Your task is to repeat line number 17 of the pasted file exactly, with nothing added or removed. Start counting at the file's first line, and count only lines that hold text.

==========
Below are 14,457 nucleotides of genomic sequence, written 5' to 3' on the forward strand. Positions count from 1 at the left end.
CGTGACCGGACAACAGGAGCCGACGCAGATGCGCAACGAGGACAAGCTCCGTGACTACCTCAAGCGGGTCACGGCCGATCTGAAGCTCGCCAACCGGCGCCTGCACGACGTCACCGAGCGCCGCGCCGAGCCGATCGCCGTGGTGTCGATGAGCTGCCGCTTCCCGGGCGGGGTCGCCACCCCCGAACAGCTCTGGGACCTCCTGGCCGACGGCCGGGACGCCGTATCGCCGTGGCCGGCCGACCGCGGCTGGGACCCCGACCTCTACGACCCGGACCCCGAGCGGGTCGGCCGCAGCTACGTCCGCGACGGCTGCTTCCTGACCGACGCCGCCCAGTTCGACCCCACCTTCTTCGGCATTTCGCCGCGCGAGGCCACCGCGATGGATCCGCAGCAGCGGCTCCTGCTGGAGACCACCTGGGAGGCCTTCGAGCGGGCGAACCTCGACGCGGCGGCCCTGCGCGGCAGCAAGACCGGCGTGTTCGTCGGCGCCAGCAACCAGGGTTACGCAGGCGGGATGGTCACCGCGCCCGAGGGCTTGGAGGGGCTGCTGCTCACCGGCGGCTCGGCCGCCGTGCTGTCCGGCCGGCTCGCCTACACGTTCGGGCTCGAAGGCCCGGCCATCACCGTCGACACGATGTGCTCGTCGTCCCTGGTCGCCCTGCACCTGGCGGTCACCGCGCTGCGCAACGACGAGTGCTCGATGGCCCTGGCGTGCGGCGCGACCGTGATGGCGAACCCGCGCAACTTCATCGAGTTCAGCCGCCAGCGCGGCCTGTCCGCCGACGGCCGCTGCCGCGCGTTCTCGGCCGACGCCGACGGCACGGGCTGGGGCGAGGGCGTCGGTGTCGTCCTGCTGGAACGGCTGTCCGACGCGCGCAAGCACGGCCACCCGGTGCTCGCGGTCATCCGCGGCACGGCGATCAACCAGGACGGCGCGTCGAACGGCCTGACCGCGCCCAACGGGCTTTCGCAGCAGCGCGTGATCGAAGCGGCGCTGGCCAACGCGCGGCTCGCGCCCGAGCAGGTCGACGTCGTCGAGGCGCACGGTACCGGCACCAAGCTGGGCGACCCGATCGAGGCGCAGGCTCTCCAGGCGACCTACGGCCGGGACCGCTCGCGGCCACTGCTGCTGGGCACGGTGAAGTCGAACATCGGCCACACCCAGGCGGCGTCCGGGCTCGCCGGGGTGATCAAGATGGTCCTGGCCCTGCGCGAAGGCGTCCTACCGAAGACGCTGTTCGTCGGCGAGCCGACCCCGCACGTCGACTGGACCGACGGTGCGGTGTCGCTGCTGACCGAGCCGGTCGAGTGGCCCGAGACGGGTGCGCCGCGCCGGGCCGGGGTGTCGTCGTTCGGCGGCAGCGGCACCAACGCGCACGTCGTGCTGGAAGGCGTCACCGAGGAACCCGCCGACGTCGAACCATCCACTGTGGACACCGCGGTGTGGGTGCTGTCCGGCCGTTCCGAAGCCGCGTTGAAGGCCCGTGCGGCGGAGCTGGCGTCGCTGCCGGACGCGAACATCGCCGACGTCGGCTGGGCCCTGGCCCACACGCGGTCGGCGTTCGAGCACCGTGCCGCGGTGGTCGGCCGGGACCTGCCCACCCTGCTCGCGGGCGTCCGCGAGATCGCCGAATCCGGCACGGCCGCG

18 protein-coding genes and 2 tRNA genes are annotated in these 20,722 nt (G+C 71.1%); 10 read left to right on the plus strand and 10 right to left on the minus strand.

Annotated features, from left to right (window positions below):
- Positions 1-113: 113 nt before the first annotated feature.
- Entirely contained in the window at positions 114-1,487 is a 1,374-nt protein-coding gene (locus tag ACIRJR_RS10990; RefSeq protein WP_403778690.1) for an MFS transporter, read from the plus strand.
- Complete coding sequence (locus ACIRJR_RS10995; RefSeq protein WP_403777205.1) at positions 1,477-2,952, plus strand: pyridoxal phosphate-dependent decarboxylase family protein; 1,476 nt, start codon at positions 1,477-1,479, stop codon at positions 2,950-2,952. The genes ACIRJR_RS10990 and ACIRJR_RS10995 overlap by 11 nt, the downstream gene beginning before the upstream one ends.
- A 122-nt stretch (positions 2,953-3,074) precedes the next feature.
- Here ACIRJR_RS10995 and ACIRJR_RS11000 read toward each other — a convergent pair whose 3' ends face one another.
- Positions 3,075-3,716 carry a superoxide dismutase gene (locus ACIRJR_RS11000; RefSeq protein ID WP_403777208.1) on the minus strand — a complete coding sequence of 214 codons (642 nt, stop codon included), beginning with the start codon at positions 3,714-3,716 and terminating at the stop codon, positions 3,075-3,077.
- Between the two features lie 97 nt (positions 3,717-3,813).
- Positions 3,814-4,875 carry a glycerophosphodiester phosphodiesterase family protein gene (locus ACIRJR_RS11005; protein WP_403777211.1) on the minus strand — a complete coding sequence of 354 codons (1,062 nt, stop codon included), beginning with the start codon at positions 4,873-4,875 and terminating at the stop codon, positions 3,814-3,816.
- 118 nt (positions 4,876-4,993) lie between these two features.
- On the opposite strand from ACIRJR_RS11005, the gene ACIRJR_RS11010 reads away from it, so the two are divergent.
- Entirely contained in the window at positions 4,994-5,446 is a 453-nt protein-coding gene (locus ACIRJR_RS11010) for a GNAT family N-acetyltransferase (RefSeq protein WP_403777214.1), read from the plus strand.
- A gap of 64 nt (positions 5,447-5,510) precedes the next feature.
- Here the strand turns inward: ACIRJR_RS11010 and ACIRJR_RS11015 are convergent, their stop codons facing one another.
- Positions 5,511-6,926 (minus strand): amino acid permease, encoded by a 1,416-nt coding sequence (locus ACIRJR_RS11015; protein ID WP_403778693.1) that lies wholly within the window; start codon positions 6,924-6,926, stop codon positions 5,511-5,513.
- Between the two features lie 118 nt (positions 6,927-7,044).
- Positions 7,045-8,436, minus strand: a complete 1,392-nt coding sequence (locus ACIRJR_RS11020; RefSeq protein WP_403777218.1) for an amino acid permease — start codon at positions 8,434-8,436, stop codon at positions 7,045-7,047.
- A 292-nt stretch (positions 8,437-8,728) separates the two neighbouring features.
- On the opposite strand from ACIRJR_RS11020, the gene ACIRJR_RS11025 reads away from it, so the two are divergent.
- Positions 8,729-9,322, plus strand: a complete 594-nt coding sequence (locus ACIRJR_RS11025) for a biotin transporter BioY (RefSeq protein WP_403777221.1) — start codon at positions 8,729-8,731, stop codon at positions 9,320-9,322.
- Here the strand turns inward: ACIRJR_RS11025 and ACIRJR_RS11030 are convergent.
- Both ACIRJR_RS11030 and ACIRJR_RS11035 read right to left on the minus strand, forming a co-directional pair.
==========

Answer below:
- Here the strand turns inward: ACIRJR_RS11010 and ACIRJR_RS11015 are convergent, their stop codons facing one another.